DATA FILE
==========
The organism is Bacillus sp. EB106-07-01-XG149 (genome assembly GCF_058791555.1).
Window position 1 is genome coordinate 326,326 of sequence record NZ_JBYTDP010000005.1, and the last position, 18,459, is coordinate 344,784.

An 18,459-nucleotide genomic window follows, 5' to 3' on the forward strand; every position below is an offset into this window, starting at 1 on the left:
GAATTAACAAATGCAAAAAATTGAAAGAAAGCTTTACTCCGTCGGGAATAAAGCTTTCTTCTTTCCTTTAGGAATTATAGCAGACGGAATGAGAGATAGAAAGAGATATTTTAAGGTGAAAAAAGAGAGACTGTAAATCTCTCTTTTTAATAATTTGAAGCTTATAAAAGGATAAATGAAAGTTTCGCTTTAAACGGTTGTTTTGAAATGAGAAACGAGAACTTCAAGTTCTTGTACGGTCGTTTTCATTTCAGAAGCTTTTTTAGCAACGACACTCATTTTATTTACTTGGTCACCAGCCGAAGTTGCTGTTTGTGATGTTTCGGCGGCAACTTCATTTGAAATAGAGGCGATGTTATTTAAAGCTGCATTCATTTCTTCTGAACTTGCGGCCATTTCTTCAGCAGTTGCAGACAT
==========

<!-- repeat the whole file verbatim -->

The organism is Bacillus sp. EB106-07-01-XG149 (genome assembly GCF_058791555.1).
Window position 1 is genome coordinate 326,326 of sequence record NZ_JBYTDP010000005.1, and the last position, 18,459, is coordinate 344,784.

An 18,459-nucleotide genomic window follows, 5' to 3' on the forward strand; every position below is an offset into this window, starting at 1 on the left:
GAATTAACAAATGCAAAAAATTGAAAGAAAGCTTTACTCCGTCGGGAATAAAGCTTTCTTCTTTCCTTTAGGAATTATAGCAGACGGAATGAGAGATAGAAAGAGATATTTTAAGGTGAAAAAAGAGAGACTGTAAATCTCTCTTTTTAATAATTTGAAGCTTATAAAAGGATAAATGAAAGTTTCGCTTTAAACGGTTGTTTTGAAATGAGAAACGAGAACTTCAAGTTCTTGTACGGTCGTTTTCATTTCAGAAGCTTTTTTAGCAACGACACTCATTTTATTTACTTGGTCACCAGCCGAAGTTGCTGTTTGTGATGTTTCGGCGGCAACTTCATTTGAAATAGAGGCGATGTTATTTAAAGCTGCATTCATTTCTTCTGAACTTGCGGCCATTTCTTCAGCAGTTGCAGACAT